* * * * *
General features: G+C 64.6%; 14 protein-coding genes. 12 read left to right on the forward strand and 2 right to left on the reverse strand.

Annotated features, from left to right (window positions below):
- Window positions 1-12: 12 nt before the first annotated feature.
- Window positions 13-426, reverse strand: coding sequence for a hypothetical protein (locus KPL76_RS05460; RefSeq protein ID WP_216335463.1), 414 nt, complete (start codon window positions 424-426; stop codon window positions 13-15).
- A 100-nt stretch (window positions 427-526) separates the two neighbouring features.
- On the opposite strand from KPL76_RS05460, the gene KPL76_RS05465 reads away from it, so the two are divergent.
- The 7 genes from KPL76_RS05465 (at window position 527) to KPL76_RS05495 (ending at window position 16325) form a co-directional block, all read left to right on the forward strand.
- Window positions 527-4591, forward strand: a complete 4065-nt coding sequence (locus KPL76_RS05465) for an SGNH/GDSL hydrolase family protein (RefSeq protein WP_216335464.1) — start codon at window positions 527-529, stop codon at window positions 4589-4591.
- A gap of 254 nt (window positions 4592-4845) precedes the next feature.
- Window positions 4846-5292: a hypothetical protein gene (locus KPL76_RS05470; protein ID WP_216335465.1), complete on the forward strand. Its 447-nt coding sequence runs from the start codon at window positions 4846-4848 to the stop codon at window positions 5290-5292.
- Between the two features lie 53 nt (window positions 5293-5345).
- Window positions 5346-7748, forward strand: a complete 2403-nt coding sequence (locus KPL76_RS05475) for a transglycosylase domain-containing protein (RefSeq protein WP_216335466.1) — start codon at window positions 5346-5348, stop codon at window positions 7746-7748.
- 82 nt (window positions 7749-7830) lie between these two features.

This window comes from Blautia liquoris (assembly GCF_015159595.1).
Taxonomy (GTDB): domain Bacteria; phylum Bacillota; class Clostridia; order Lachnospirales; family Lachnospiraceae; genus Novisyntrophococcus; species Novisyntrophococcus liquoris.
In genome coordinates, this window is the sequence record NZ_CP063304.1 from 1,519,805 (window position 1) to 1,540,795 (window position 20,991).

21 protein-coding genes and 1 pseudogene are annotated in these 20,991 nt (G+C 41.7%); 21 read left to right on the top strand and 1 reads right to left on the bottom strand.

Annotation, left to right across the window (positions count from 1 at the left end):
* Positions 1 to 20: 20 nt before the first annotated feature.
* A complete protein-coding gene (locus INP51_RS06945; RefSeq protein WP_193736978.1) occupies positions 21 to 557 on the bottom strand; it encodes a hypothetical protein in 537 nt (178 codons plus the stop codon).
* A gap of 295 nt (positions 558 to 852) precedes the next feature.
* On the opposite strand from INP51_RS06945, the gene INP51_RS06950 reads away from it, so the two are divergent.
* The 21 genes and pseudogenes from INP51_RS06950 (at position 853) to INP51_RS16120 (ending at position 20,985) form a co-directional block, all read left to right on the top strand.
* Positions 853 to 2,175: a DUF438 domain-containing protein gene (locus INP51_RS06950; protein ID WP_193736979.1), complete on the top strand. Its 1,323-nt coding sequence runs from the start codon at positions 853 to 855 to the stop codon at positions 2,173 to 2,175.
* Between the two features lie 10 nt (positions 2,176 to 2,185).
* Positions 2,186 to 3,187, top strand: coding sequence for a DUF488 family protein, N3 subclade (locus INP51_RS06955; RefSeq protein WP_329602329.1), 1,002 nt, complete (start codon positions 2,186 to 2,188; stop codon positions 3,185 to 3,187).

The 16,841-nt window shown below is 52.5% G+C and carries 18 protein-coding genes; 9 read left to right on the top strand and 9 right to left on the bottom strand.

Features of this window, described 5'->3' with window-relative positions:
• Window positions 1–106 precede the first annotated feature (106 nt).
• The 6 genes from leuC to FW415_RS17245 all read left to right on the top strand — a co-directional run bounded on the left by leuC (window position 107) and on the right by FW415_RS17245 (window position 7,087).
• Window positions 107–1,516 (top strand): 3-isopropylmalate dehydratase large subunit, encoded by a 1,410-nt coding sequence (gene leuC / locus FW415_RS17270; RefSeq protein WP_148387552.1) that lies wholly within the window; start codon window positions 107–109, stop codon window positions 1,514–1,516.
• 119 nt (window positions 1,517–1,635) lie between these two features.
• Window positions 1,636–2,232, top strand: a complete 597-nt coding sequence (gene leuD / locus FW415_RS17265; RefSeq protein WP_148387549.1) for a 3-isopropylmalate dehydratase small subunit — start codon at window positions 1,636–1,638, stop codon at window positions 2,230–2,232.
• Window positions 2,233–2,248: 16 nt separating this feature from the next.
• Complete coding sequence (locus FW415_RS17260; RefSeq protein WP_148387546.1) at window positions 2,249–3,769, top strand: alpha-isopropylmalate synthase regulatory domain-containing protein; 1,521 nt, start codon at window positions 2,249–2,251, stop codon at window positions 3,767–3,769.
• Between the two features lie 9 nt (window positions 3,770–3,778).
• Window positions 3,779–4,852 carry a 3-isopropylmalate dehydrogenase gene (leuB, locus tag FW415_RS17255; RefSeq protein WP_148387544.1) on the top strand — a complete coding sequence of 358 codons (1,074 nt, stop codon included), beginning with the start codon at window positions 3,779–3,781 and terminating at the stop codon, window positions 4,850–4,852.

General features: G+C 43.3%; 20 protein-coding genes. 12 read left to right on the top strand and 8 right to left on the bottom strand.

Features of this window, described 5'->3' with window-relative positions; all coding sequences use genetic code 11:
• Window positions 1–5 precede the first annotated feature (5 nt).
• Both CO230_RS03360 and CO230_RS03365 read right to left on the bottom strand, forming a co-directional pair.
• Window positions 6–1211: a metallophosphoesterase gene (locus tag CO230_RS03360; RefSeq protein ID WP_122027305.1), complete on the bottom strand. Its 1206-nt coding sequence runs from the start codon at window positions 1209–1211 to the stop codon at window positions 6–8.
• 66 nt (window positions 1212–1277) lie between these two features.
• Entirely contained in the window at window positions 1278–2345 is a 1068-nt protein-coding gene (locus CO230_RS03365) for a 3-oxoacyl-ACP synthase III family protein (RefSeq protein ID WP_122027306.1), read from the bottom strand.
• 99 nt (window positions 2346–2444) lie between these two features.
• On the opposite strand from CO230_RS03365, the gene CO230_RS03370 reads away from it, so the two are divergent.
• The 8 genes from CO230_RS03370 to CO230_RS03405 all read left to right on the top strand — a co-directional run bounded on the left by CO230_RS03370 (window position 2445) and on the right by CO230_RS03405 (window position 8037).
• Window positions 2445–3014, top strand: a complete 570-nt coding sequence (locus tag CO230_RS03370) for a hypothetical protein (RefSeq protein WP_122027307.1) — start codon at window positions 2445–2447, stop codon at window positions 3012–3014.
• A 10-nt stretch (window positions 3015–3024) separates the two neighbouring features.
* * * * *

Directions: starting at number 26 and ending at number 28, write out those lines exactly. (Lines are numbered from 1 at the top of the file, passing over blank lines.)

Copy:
* Positions 2,186 to 3,187, top strand: coding sequence for a DUF488 family protein, N3 subclade (locus INP51_RS06955; RefSeq protein WP_329602329.1), 1,002 nt, complete (start codon positions 2,186 to 2,188; stop codon positions 3,185 to 3,187).

The 16,841-nt window shown below is 52.5% G+C and carries 18 protein-coding genes; 9 read left to right on the top strand and 9 right to left on the bottom strand.

Features of this window, described 5'->3' with window-relative positions: